How Does China’s Ban Affect US Waste Management Practices?

Truck Dumping GarbageBetter waste transport services in Utah, New York and other US states just became more necessary, following China’s ban on importing plastic and paper waste.

Compelling Reason

Exported waste comprises roughly one-third of around 66 million tons of recycled waste every year, according to the US Environmental Protection Agency. For, the ban only indicated that there is now a huge gap requiring alternative waste management.

The immediate solution requires stockpiling waste or sending them to landfills, which would not be helpful to the environment. These measures contribute significantly to greenhouse gas emissions.

China’s decision to stop accepting recycled waste may leave a bad taste in the mouth, but it can be construed as a wake-up call to improve recycling practices. Experts believe that the ban creates an opportunity for uniform labels on recycling bins.

One main reason why most Americans don’t recycle is the lack of simple information on where to dispose their garbage properly.

Long-Term Ban

Others are betting that China may reverse the rule, but the country seems intent on its decision as it looks to ban more solid waste materials in the next two years.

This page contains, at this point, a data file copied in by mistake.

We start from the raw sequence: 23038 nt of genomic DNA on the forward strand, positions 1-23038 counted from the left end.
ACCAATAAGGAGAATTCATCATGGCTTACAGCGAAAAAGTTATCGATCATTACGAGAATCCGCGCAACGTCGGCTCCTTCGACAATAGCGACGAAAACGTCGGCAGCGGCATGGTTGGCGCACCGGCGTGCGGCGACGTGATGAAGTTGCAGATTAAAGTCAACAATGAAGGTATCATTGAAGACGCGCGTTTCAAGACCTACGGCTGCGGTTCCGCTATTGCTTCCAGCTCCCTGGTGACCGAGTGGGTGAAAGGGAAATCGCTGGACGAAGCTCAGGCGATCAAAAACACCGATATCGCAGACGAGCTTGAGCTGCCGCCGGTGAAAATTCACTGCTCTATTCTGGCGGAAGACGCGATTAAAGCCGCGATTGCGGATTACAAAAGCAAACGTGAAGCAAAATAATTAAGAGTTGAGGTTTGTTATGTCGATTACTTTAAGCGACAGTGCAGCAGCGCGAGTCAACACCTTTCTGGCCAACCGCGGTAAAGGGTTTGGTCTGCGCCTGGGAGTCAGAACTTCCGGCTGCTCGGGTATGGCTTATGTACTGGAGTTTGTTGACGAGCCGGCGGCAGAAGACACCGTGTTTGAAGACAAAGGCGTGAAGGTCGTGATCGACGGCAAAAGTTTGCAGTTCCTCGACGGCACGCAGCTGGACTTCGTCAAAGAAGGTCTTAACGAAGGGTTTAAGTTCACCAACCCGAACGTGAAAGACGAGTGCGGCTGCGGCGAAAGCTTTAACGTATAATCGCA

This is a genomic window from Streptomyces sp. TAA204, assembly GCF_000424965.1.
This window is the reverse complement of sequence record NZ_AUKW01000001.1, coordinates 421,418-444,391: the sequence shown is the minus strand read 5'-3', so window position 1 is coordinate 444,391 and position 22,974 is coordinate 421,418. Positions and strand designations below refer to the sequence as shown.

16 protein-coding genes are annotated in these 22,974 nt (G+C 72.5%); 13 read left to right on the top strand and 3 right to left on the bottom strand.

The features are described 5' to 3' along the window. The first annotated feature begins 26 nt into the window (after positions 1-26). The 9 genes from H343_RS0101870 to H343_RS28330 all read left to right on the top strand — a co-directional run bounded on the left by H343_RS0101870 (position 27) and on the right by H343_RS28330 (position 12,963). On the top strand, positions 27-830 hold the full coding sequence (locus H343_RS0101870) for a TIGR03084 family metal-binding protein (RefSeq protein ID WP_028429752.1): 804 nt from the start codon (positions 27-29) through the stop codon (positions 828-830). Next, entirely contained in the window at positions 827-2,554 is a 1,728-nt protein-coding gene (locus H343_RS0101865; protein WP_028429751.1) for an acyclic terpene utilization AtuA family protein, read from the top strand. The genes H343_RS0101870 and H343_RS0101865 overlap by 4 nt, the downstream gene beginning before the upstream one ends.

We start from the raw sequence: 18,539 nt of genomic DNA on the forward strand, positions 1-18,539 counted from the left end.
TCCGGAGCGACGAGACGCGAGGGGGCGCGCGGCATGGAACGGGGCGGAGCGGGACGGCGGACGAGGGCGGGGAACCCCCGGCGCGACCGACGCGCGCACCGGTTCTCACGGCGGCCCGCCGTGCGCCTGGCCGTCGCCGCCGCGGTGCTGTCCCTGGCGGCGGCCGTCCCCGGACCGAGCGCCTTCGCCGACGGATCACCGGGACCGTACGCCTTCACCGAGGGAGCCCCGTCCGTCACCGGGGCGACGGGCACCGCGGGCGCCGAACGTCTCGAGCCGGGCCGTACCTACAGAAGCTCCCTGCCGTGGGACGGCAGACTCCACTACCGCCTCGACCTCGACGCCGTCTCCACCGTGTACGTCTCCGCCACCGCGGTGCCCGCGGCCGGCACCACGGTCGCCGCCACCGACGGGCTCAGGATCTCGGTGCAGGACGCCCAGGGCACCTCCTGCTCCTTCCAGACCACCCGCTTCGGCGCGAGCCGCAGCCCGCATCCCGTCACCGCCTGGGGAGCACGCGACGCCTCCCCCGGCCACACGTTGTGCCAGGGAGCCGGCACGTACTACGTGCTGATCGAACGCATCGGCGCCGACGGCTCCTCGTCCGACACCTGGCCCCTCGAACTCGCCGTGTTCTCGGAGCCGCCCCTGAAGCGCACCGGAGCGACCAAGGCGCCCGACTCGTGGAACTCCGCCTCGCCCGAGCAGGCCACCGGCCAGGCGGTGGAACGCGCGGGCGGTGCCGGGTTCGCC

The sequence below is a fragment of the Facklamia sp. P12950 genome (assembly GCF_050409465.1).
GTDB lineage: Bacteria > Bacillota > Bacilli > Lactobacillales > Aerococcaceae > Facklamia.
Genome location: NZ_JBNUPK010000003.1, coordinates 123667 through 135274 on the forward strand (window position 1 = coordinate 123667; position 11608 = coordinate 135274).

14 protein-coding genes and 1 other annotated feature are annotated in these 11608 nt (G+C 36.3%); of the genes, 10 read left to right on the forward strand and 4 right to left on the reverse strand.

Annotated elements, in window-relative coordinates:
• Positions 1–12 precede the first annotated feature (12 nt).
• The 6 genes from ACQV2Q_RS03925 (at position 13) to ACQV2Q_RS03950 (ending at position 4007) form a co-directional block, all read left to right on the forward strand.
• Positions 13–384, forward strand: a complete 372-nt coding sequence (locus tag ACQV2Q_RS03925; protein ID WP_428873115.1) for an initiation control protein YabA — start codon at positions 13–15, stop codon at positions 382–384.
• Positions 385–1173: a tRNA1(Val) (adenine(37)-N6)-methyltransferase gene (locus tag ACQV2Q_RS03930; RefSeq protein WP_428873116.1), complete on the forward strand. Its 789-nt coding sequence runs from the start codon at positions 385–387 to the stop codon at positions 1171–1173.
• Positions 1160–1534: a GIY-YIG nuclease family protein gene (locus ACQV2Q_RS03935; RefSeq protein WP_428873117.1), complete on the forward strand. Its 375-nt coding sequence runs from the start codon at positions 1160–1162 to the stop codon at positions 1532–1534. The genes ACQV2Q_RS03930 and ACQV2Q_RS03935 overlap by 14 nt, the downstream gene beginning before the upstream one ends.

China’s Ministry of Ecology and Environment said that wood waste, stainless steel and titanium scrap would be included under the prohibited imports.

The country will also enforce stricter regulations for accepting cardboard waste, which should not have more than a 0.5% contamination limit. Some types of contaminants are grease or liquid-proof lining, so it could be almost impossible to meet the contamination standard.

An improved recycling habit in the US may be a tall order, given that the country has relied on China for several years on accepting its garbage. On the bright side, it forces Americans to be responsible for their own waste and not depend on others to solve the waste problem.